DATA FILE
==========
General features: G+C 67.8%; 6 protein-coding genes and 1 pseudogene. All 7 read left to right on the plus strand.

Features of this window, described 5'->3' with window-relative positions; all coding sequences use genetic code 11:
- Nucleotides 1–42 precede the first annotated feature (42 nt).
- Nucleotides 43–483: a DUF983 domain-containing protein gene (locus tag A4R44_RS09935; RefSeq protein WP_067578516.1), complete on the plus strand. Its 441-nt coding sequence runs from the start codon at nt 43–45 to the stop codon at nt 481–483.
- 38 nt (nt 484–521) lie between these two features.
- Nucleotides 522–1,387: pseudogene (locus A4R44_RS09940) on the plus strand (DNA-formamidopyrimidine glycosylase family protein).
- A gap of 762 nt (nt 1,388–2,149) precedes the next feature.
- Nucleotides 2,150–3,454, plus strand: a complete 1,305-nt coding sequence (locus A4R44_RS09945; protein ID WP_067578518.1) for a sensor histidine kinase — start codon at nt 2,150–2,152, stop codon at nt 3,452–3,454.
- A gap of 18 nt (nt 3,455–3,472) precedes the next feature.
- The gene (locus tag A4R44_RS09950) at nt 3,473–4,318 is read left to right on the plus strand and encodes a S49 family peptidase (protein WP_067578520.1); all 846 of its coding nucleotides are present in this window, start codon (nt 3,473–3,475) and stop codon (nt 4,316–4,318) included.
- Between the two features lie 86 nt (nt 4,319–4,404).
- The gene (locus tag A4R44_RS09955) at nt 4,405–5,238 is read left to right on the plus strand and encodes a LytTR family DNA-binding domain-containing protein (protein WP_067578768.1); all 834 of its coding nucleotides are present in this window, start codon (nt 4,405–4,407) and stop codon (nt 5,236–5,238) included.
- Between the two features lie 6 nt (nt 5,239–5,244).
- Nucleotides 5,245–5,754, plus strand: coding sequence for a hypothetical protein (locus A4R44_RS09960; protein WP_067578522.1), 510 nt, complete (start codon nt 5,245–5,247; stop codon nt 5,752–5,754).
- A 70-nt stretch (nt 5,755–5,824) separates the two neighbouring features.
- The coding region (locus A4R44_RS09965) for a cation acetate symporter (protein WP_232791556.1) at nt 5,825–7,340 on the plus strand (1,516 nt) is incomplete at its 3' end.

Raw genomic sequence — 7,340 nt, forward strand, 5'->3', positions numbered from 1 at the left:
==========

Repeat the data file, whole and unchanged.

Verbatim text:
General features: G+C 67.8%; 6 protein-coding genes and 1 pseudogene. All 7 read left to right on the plus strand.

Features of this window, described 5'->3' with window-relative positions; all coding sequences use genetic code 11:
- Nucleotides 1–42 precede the first annotated feature (42 nt).
- Nucleotides 43–483: a DUF983 domain-containing protein gene (locus tag A4R44_RS09935; RefSeq protein WP_067578516.1), complete on the plus strand. Its 441-nt coding sequence runs from the start codon at nt 43–45 to the stop codon at nt 481–483.
- 38 nt (nt 484–521) lie between these two features.
- Nucleotides 522–1,387: pseudogene (locus A4R44_RS09940) on the plus strand (DNA-formamidopyrimidine glycosylase family protein).
- A gap of 762 nt (nt 1,388–2,149) precedes the next feature.
- Nucleotides 2,150–3,454, plus strand: a complete 1,305-nt coding sequence (locus A4R44_RS09945; protein ID WP_067578518.1) for a sensor histidine kinase — start codon at nt 2,150–2,152, stop codon at nt 3,452–3,454.
- A gap of 18 nt (nt 3,455–3,472) precedes the next feature.
- The gene (locus tag A4R44_RS09950) at nt 3,473–4,318 is read left to right on the plus strand and encodes a S49 family peptidase (protein WP_067578520.1); all 846 of its coding nucleotides are present in this window, start codon (nt 3,473–3,475) and stop codon (nt 4,316–4,318) included.
- Between the two features lie 86 nt (nt 4,319–4,404).
- The gene (locus tag A4R44_RS09955) at nt 4,405–5,238 is read left to right on the plus strand and encodes a LytTR family DNA-binding domain-containing protein (protein WP_067578768.1); all 834 of its coding nucleotides are present in this window, start codon (nt 4,405–4,407) and stop codon (nt 5,236–5,238) included.
- Between the two features lie 6 nt (nt 5,239–5,244).
- Nucleotides 5,245–5,754, plus strand: coding sequence for a hypothetical protein (locus A4R44_RS09960; protein WP_067578522.1), 510 nt, complete (start codon nt 5,245–5,247; stop codon nt 5,752–5,754).
- A 70-nt stretch (nt 5,755–5,824) separates the two neighbouring features.
- The coding region (locus A4R44_RS09965) for a cation acetate symporter (protein WP_232791556.1) at nt 5,825–7,340 on the plus strand (1,516 nt) is incomplete at its 3' end.

Raw genomic sequence — 7,340 nt, forward strand, 5'->3', positions numbered from 1 at the left: